So how did Gov. Sarah Palin, the Republican vice presidential candidate, handle her first big-time sit-down interview?
ABC News' Charlie Gibson asked pointed questions about her fitness for office and her views on foreign policy. After Palin strongly answered "yes" to the question about her preparedness to assume the presidency, Gibson asked whether she agrees with the "Bush Doctrine."
"In what respect, Charlie?" asked a rather bewildered Palin.
"The Bush -- well, what do you -- what do you interpret it to be?" Gibson challenged.
"His worldview?" Palin asked.
Gibson replied, "No, the Bush Doctrine, enunciated September 2002, before the Iraq war."
"I believe that what President Bush has attempted to do," said Palin, "is rid this world of Islamic extremism, terrorists who are hellbent on destroying our nation. There have been blunders along the way, though. There have been mistakes made."
Gibson finally explained: "The Bush Doctrine, as I understand it, is that we have the right of anticipatory self-defense, that we have the right to a pre-emptive strike against any other country that we think is going to attack us. Do you agree with that?"
"I agree that a president's job," said Palin, "when they swear in their oath to uphold our Constitution, their top priority is to defend the United States of America."
Critics pounced. "Palin unready for prime time!" "Couldn't define the Bush Doctrine!"
Point of order: President Bush never used the term "Bush Doctrine." Gibson said the administration "enunciated" it in September 2002. But in June 2002, President Bush, in a speech at West Point, declared his intention to be proactive in fighting the War on Terror, and that he refused to wait before taking action to protect national security. Some called this the "Bush Doctrine."
During a newscast Sept. 21, 2001, Gibson called the President's speech of the previous evening "very forceful." The President, he explained, outlined "what is being called the Bush Doctrine." The newsman called it "a promise that all terrorists' organizations with global reach will be found, stopped and defeated." Isn't this precisely what Palin said?
Maybe someone will ask Sen. Barack Obama about the "Bush Doctrine," for the senator seems "confused," too. During a primary season debate, Sen. Hillary Clinton took issue with Obama's desire to meet with heads of rogue states without preconditions. Obama attacked. Why? Sen. Clinton embraced, charged Obama, the "Bush Doctrine"! "The Bush administration's policy is to say that he will not talk with these countries unless they meet various preconditions," said Obama. "That's their explicit policy, and that was the question that was posed at the debate. This is the assertion that she made during the debate and subsequently, was that she would not meet with various leaders unless certain preconditions were met." Does someone need to set Obama straight?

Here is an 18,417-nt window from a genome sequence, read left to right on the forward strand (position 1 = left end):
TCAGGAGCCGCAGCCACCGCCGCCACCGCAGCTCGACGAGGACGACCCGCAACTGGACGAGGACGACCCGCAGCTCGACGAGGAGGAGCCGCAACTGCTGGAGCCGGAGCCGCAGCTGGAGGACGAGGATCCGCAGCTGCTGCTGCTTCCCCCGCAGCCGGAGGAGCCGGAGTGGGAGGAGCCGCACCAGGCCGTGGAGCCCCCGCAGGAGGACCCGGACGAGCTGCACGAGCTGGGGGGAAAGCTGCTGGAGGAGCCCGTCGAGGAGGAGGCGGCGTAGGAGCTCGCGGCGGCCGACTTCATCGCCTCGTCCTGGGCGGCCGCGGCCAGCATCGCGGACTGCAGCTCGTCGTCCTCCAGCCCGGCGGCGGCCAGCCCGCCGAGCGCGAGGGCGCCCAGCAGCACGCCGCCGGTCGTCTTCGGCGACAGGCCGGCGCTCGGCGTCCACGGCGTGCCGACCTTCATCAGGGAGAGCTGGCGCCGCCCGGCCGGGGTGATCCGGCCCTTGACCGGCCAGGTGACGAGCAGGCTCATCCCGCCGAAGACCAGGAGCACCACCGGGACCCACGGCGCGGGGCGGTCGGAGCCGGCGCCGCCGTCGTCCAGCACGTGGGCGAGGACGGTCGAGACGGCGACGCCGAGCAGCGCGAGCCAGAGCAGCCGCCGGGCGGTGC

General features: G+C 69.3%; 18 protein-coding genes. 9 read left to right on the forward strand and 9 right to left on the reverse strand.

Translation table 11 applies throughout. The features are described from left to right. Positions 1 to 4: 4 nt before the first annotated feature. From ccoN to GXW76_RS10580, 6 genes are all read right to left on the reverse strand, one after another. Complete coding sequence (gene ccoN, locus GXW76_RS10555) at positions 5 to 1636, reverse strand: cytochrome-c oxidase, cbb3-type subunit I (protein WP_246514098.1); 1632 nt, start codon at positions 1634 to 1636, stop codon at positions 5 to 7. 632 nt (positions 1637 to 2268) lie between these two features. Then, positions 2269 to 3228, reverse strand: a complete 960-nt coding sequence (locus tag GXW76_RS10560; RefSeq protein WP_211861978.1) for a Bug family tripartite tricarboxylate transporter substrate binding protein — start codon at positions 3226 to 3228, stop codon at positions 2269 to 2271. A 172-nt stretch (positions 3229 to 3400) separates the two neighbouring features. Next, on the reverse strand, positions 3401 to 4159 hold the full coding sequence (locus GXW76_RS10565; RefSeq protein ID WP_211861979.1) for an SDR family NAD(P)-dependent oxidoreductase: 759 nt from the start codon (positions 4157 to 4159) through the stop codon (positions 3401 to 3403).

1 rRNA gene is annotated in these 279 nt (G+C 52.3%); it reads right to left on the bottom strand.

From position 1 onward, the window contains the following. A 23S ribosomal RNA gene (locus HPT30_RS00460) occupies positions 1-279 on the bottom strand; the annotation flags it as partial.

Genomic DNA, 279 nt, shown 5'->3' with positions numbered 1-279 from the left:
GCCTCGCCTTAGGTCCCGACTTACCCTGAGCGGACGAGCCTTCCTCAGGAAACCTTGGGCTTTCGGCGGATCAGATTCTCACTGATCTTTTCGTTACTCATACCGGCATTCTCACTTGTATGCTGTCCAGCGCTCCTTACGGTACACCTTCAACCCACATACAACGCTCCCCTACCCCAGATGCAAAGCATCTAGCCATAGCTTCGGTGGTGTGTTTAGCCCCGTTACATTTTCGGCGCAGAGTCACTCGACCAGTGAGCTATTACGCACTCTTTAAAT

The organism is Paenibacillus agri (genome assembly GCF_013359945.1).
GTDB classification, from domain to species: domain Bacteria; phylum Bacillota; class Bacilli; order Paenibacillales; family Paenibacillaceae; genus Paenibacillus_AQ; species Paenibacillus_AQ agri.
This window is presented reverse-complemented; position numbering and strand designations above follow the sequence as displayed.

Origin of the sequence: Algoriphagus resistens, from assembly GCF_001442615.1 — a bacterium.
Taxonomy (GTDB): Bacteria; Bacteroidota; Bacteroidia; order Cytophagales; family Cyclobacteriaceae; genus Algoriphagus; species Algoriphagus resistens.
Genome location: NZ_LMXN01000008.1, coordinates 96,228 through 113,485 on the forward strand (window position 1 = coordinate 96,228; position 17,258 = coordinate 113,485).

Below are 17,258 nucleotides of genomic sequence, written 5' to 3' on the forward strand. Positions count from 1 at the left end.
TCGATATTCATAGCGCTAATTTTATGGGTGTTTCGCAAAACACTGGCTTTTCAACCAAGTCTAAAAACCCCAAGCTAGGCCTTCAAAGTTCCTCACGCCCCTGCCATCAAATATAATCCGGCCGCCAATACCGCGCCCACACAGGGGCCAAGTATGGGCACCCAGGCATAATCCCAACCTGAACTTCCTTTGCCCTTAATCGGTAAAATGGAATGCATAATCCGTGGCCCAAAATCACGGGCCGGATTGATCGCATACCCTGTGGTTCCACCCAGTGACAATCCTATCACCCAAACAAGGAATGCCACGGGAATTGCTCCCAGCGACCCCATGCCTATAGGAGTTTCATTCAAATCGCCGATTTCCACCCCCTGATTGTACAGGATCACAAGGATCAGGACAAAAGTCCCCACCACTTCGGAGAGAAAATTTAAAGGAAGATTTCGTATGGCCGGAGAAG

Gibson also asked Palin about Russia and Georgia. She surprised Gibson by blaming the crisis on "unprovoked" Russian aggression. But Obama, after his initial hemming and hawing, also blamed Russia and condemned its aggression. Critics attacked Palin of taking the "hard-line" view that both Georgia and Ukraine should be admitted into NATO. Well, so does Obama. Does this make Obama a "hawk"?
Should the United States, asked Gibson, enter Pakistan -- without that country's permission -- to pursue terrorists? Yes, she said, "In order to stop Islamic extremists, those terrorists who would seek to destroy America and our allies, we must do whatever it takes, and we must not blink, Charlie, in making those tough decisions of where we go and even who we target." But Obama accuses the Bush administration of taking its "eyes off" pursuing Osama bin Laden, and once vowed to invade Pakistan if necessary in order to capture or kill the terrorist.
Perhaps someday Gibson will sit down with and question the foreign policy judgment of Democratic vice presidential candidate Sen. Joe Biden. He first supported the war in Iraq; then he didn't. He co-wrote a pro-war op-ed in December 2002 and predicted the United States military presence in Iraq -- following the toppling of Saddam Hussein -- to last as long as a decade and urged Bush to prepare this nation accordingly. Biden now wants out of Iraq by a date certain. He opposed the surge, as did Obama, and predicted its failure. And he came up with a plan to break Iraq into three parts -- a scheme that the Kurds, the Sunnis and the Shiites rejected.
Bottom line: Palin, though at times nervous and uncertain, passed her first foreign policy grilling. Can Obama/Biden say the same thing?